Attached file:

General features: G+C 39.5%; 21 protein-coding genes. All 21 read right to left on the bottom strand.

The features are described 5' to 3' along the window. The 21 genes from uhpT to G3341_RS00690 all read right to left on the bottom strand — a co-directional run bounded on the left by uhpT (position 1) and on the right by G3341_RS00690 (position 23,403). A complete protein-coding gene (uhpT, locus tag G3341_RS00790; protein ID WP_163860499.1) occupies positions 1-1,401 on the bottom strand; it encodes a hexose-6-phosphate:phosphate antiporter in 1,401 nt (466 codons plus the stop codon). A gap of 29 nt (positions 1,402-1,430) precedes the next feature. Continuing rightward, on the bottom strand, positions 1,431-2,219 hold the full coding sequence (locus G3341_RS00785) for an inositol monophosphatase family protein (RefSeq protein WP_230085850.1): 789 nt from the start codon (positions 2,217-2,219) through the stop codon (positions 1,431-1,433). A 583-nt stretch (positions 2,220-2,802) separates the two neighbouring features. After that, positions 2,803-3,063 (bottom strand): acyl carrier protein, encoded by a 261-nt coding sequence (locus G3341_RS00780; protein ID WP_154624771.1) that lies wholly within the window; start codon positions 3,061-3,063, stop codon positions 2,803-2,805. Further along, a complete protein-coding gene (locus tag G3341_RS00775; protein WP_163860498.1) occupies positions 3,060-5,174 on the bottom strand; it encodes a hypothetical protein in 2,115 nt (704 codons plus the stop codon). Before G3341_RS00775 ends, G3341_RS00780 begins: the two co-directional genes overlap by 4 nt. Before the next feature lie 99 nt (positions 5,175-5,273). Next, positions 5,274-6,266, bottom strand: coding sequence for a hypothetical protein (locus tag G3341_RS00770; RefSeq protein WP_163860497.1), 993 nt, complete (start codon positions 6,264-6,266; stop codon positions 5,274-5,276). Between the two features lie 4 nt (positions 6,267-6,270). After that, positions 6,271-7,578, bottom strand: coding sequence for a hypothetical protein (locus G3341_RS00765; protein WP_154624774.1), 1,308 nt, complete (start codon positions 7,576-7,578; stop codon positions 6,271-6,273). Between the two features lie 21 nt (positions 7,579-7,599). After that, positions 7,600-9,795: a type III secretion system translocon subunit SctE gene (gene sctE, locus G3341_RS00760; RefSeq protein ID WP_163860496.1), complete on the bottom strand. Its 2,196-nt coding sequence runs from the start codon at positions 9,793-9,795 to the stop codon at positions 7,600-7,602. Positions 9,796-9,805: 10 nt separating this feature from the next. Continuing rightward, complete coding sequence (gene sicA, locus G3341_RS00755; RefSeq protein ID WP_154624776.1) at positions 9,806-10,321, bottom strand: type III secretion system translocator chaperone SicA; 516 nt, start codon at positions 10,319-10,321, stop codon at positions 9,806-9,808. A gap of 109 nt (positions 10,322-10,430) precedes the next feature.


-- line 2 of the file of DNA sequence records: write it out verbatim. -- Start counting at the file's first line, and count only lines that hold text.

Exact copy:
The features are described 5' to 3' along the window. The 21 genes from uhpT to G3341_RS00690 all read right to left on the bottom strand — a co-directional run bounded on the left by uhpT (position 1) and on the right by G3341_RS00690 (position 23,403). A complete protein-coding gene (uhpT, locus tag G3341_RS00790; protein ID WP_163860499.1) occupies positions 1-1,401 on the bottom strand; it encodes a hexose-6-phosphate:phosphate antiporter in 1,401 nt (466 codons plus the stop codon). A gap of 29 nt (positions 1,402-1,430) precedes the next feature. Continuing rightward, on the bottom strand, positions 1,431-2,219 hold the full coding sequence (locus G3341_RS00785) for an inositol monophosphatase family protein (RefSeq protein WP_230085850.1): 789 nt from the start codon (positions 2,217-2,219) through the stop codon (positions 1,431-1,433). A 583-nt stretch (positions 2,220-2,802) separates the two neighbouring features. After that, positions 2,803-3,063 (bottom strand): acyl carrier protein, encoded by a 261-nt coding sequence (locus G3341_RS00780; protein ID WP_154624771.1) that lies wholly within the window; start codon positions 3,061-3,063, stop codon positions 2,803-2,805. Further along, a complete protein-coding gene (locus tag G3341_RS00775; protein WP_163860498.1) occupies positions 3,060-5,174 on the bottom strand; it encodes a hypothetical protein in 2,115 nt (704 codons plus the stop codon). Before G3341_RS00775 ends, G3341_RS00780 begins: the two co-directional genes overlap by 4 nt. Before the next feature lie 99 nt (positions 5,175-5,273). Next, positions 5,274-6,266, bottom strand: coding sequence for a hypothetical protein (locus tag G3341_RS00770; RefSeq protein WP_163860497.1), 993 nt, complete (start codon positions 6,264-6,266; stop codon positions 5,274-5,276). Between the two features lie 4 nt (positions 6,267-6,270). After that, positions 6,271-7,578, bottom strand: coding sequence for a hypothetical protein (locus G3341_RS00765; protein WP_154624774.1), 1,308 nt, complete (start codon positions 7,576-7,578; stop codon positions 6,271-6,273). Between the two features lie 21 nt (positions 7,579-7,599). After that, positions 7,600-9,795: a type III secretion system translocon subunit SctE gene (gene sctE, locus G3341_RS00760; RefSeq protein ID WP_163860496.1), complete on the bottom strand. Its 2,196-nt coding sequence runs from the start codon at positions 9,793-9,795 to the stop codon at positions 7,600-7,602. Positions 9,796-9,805: 10 nt separating this feature from the next. Continuing rightward, complete coding sequence (gene sicA, locus G3341_RS00755; RefSeq protein ID WP_154624776.1) at positions 9,806-10,321, bottom strand: type III secretion system translocator chaperone SicA; 516 nt, start codon at positions 10,319-10,321, stop codon at positions 9,806-9,808. A gap of 109 nt (positions 10,322-10,430) precedes the next feature.